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History of Sound Recording

  • Period: to

    Analogue Era

  • Edouard Leon Scott First Sound Recording in PhonoAutograph

    Edouard Leon Scott First Sound Recording in PhonoAutograph
  • Edison works to improve Bell's telephone

    Edison works to improve Bell's telephone
    There were quite a few ways that Edison thought the telephone could be improved. In Bell’s telephone, it was only the vibrations made by the human voice that were turned into electric currents and could be heard on the other line. Because of the sounds were very faint, and even fainter over long distances. Edison chose something different; on his machine, the voice made a valve open or close, and this made a better current than the one before.
  • Emile Berliner's Grammophone Patented

    Emile Berliner's Grammophone Patented
  • Valdemar Poulsen's telegraphone patented

    Valdemar Poulsen's telegraphone patented
    Telegraphone = Magnetic Wire Recorder
    <img src="" /> Wire recording is a type of analog audio storage in which a magnetic recording is made on thin steel or stainless steel wire.
  • Edison Introduces inexpensive Phonograph

    Edison Introduces inexpensive Phonograph
    Edison introduced his smallest and lowest cost phonograph to compete with the falling prices, the Gem. This machine cost 10 dollars and could only play records, whereas his earlier models either came with a recording device or one could be purchased for them. A very basic version of the Gramophone came out shortly after the Gem selling for 3 dollars. It was called the Toy.
  • First JukeBox Style Machine

    First JukeBox Style Machine
    The Automatic Entertainer was the first Juke Box style machine. It was created by John Gabel and was produced by the Automatic Machine and Tool Company. The Automatic Entertainer had a magnetic coin detector and was run by a hand wound spring motor. Winding the motor changed the record and needle at the same time. It had twenty four ten inch records which could be chosen by turning a knob. It was encased on three sides with glass. The cabinet was over 5 feet tall with a large horn coming from th
  • Victrola Introduced by Victor

    Victrola Introduced by Victor
    The Victrola was introduced by Victor. This new machine had an internal horn. Its diameter evenly decreased from the largest end to the smallest. The unit was completely concealed and looked like a fine cabinet. The Victrola became so popular that in conversations Victrola was often used to describe any brand of Talking Machine.
  • Pre-20's: Early Recordings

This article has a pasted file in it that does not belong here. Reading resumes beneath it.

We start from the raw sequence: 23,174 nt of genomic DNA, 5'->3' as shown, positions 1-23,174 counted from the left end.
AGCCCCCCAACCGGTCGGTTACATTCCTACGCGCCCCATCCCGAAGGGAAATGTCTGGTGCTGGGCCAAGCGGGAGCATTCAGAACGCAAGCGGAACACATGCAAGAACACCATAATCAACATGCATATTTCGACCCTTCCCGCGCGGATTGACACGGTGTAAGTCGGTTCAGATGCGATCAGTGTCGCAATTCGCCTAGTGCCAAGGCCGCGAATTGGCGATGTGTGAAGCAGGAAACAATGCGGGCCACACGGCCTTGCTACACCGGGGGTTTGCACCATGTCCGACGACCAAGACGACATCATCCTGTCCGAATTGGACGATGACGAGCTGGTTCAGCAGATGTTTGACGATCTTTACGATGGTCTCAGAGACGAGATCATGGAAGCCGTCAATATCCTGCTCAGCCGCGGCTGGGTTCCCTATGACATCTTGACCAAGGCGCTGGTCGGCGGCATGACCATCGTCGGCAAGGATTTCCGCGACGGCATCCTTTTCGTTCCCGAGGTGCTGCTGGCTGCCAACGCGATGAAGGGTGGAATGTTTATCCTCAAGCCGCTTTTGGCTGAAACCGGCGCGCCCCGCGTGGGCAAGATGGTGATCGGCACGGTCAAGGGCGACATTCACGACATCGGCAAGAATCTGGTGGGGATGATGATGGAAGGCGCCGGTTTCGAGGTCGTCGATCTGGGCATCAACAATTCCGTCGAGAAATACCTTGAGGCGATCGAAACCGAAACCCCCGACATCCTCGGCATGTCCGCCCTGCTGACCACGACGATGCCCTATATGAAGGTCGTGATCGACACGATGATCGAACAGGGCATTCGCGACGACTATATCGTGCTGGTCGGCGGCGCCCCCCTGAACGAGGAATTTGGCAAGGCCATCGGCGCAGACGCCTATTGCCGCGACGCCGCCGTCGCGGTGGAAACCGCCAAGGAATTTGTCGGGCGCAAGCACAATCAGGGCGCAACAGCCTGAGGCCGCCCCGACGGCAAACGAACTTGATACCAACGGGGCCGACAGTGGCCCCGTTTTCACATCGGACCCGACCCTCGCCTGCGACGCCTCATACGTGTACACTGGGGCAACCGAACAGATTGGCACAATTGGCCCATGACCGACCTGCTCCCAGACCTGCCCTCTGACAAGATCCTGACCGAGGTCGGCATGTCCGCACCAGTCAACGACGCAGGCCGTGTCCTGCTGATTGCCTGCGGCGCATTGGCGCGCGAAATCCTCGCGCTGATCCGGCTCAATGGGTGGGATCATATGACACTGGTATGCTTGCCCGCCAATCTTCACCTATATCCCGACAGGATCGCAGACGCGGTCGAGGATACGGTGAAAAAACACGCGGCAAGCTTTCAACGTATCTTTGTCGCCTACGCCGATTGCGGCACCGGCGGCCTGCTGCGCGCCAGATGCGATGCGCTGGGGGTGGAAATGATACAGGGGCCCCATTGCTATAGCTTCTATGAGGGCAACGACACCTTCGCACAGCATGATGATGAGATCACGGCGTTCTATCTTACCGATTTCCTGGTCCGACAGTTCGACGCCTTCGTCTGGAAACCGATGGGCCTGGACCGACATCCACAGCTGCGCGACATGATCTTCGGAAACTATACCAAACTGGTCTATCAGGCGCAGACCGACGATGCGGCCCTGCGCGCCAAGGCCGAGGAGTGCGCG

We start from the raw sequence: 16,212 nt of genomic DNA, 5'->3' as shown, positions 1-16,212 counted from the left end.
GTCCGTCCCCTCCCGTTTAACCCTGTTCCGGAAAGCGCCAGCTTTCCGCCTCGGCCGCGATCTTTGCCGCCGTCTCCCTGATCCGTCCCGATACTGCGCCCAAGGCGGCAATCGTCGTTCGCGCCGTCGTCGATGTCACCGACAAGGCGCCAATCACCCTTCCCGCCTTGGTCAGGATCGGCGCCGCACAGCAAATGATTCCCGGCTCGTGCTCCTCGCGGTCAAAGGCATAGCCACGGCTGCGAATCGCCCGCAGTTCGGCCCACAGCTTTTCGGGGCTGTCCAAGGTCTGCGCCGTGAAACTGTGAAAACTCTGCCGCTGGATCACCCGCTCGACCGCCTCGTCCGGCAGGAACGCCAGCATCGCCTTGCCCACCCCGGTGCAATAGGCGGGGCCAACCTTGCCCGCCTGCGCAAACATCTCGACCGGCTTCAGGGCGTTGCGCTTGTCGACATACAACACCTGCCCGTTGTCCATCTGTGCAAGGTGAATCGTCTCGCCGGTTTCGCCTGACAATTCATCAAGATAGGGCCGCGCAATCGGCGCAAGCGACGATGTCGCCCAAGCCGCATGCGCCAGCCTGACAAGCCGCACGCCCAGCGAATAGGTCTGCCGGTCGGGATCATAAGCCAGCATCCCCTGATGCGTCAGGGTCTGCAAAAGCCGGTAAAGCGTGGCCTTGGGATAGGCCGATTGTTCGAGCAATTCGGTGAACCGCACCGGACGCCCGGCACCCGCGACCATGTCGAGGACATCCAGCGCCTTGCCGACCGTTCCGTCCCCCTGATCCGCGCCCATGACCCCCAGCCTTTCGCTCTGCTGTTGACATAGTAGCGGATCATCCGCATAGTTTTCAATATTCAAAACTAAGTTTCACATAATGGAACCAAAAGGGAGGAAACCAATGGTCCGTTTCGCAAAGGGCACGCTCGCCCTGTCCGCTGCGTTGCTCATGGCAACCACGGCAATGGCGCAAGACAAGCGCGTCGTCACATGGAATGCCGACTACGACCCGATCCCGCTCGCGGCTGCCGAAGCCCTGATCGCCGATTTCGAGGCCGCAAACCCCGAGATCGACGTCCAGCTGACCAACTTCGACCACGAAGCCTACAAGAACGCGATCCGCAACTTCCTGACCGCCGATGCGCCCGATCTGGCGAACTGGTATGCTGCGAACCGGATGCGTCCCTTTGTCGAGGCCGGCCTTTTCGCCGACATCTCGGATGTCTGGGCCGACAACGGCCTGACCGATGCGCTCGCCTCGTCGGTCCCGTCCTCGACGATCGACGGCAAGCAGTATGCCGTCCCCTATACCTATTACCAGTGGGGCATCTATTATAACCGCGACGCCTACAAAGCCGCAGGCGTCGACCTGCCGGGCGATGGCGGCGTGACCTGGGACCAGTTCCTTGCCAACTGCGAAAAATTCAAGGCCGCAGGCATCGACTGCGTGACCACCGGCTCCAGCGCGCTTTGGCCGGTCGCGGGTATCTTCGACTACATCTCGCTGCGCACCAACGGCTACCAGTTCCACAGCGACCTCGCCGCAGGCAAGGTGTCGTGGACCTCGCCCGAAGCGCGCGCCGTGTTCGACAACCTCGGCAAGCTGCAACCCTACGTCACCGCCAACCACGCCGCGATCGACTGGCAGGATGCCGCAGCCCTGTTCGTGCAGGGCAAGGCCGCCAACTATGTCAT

Pre-20's: Early Recordings
    "At the beginning of the twentieth century, recordings were all made "direct to disc." The storage/playback media were either wax xylinders or shellac disks that were cut live, one at a time. These discs were then played back on one form or another of phonograph (predecessors to the "modern" turntable.)"
  • Devopment of Vacuum Tube Amplifier

    Devopment of Vacuum Tube Amplifier
  • Development of Condenser Microphone

    Development of Condenser Microphone
    he first high quality, wide range
    condenser microphone was developed by E. E. Wente at Bell
    Labs as a measurement standard. In order to
    satisfy the high-quality microphone requirements of the rapidly
    growing radio broadcast and recording industries, Western
    Electric introduced the 394 condenser microphone;
    subsequently RCA came out with the 4AA condenser
    mic. Mic History Resource
  • 78rpm becoming standardized speed

    78rpm becoming standardized speed
    By 1925, the speed of the record was becoming standardized at a nominal value of 78 rpm
  • Period: to

    Magnetic Era

  • First Automatic Answering Machine

    First Automatic Answering Machine
    Mr. Willy Müller invented the first automatic answering machine in 1935. This answering machine was a three-foot-tall machine popular with Orthodox Jews who were forbidden to answer the phone on the Sabbath.
  • Audio Recorded optically onto edge of 35mm tapes

    Walt disney's fantasia in 1939 recorded stereophonically on 35mm
  • Diagram: Audio Setup through the 1940s

    Diagram: Audio Setup through the 1940s
    <img src="">
    Audio Recording Setup through the 1940s. Mics feed individual preamps and level controls, which collectively feed a drive amp and cutting stylus. Still direct-to-disc and mono.
  • LP adopted as standard by entire record industry

    LP adopted as standard by entire record industry